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Abstracts - IFAAB 2011 Meeting           Back to Program Schedule


Friday Schedule and Abstracts 

9:30- 10:00am

Therapeutic insights into treating ex-breeder puppy mill dogs

Frank McMillan

Adopters of ex-breeder puppy mill dogs were contacted and asked to participate in an online questionnaire about the behavioral, psychological, and cognitive characteristics that have been anecdotally observed in this group of dogs. Of 1169 people contacted, 858 responded. Results provided an extensive look at the nature of this population of dogs, including the percentage of the dogs that play versus those that do not, how many eventually become fully housetrained versus how many do not, the number that make eye contact with their human caregivers, and the breakdown of dogs that show signs that the owners feel resemble human cognitive disorders, such as autism and dementia. In addition, the questionnaire included numerous questions about the methods each of these owners used to help rehabilitate their dog, specifically, what they did that was most effective, least effective, and what, if anything, caused a setback in their dog's progress. Respondents were also asked what advice they would give to others who adopted a puppy mill dog. The results offer a wealth of clinically useful information for behavioral therapists who treat these dogs.



Dog Interrupted.  The question of diagnostic labeling of pets with behavioral problems.
Barbara Pezzanite

At times dogs present with behavioral problems that do not fit textbook categorical criteria, perhaps due to a lack of vital background information from the owners, perhaps due to symptoms that overlap categories, or perhaps due to symptoms appearing to not fit into any category, the infamous idiopathic catchall grouping.  As behaviorists we feel obligated to our clients to give a specific diagnosis for the behavioral problem at hand, forcing a label onto the pet that may not be completely accurate.  History with assigning diagnostic labels to humans suffering from psychopathologies has been problematic and an issue of debate for many years due to its affect on the treatment of the human subject.  There is no question that diagnoses, or the assignment of labels, can and do aid in making treatment decisions when the symptoms fit the disorder, but what happens when they do not?  Might an inaccurate diagnostic label affect the treatment of the individual?  The past 10 years have been spent reconstructing the DSM-IV, to be released as the DSM-V in 2013, to replace its rigid categorical classifications towards a dimensional assessment system for mental disorders.  The severity of a mental disorder can then be assessed along a quantitative continuum, in turn resulting in a more accurate assessment of the effectiveness of the treatment.  In this presentation I will present two diagnostically difficult, if not impossible, cases where a misdiagnosis could have resulted in euthanasia.  I propose that as behaviorists, perhaps it is time to reevaluate our categorical diagnostic system and consider one that is more dimensional in nature to better accommodate a continuum of behavioral symptomatology, and to lessen the reliance on "labels."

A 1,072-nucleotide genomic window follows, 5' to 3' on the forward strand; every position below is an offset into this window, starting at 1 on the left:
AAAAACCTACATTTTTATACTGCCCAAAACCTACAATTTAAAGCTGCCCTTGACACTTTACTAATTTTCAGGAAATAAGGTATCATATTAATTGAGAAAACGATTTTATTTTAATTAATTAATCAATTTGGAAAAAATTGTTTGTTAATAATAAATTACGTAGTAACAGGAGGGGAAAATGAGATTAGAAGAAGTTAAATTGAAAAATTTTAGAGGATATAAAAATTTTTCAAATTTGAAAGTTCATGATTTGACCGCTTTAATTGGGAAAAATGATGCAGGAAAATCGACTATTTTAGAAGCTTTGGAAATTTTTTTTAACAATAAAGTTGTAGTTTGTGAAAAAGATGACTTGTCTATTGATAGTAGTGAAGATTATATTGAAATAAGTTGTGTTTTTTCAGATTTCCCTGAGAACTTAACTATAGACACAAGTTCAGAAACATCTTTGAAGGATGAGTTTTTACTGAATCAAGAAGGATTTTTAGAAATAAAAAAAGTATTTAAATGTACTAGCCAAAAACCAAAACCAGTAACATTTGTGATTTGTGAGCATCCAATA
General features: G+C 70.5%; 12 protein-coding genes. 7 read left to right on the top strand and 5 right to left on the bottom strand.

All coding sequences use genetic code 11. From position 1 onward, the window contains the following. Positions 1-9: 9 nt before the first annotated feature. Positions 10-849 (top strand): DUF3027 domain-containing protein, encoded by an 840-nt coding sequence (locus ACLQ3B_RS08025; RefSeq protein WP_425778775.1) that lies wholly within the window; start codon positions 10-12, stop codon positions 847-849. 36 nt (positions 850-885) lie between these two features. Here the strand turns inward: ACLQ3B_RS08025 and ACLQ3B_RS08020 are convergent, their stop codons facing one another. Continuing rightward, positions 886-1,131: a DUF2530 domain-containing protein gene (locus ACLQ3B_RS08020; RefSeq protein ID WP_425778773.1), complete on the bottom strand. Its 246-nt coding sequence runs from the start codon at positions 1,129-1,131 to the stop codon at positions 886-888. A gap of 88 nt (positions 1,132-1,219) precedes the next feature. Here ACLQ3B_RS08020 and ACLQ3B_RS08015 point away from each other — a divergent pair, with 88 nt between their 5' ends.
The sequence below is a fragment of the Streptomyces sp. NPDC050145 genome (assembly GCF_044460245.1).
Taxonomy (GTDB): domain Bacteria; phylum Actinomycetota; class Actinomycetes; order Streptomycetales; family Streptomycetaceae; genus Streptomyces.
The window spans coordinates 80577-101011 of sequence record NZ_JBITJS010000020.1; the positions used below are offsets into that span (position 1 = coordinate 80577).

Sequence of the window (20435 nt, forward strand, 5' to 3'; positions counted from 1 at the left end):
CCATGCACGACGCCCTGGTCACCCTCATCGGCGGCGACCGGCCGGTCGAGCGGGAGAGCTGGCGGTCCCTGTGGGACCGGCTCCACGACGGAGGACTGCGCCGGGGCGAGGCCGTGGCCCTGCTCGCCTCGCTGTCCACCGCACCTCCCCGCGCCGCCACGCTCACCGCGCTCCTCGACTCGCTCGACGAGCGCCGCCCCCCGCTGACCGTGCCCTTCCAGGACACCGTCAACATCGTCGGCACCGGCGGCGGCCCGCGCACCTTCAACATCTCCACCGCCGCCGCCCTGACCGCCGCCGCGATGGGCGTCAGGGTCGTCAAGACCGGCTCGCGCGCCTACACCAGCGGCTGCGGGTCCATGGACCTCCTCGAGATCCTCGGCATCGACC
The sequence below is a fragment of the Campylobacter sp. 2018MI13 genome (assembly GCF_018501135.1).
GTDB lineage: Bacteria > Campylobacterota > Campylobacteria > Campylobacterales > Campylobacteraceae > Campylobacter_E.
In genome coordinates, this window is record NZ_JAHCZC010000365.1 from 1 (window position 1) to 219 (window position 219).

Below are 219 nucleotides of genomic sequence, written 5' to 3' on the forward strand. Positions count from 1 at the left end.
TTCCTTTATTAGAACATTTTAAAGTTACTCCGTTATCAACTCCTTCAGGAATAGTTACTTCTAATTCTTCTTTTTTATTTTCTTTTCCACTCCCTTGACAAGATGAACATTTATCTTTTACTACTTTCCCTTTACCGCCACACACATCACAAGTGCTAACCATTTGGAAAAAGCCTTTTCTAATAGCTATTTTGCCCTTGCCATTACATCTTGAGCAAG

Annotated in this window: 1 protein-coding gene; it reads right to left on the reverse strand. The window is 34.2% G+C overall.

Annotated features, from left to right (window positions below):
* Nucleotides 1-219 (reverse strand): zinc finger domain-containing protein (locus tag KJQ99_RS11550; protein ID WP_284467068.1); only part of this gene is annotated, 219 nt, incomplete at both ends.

Dominance Panel Discussion

Pam Reid and John Wright

Dominance in dogs is a highly controversial topic, especially when it comes to understanding and managing dogs’ relationships with people. Many trainers and behaviorists believe we should deny the concept of dominance in dogs because it encourages people to treat dogs poorly. But is this warranted? Dominance is a pervasive construct in animal behaviour. It has certainly proved to be a valuable heuristic for describing relationships and predicting interactions in many group-living species. An alternative perspective is to analyze groups according to roles. Dyadic interactions take place within social roles, defined by “role appropriate behaviors.”  Although other role relationships exist dominant/subordinate roles are defined by some constellation of assertive behaviors (dominant role) and submissive behaviors (subordinate role). In this discussion, we’ll contrast dominance and role theories in terms of their descriptive, explanatory and predictive value.


Dog-People Packs

Reid and Silvani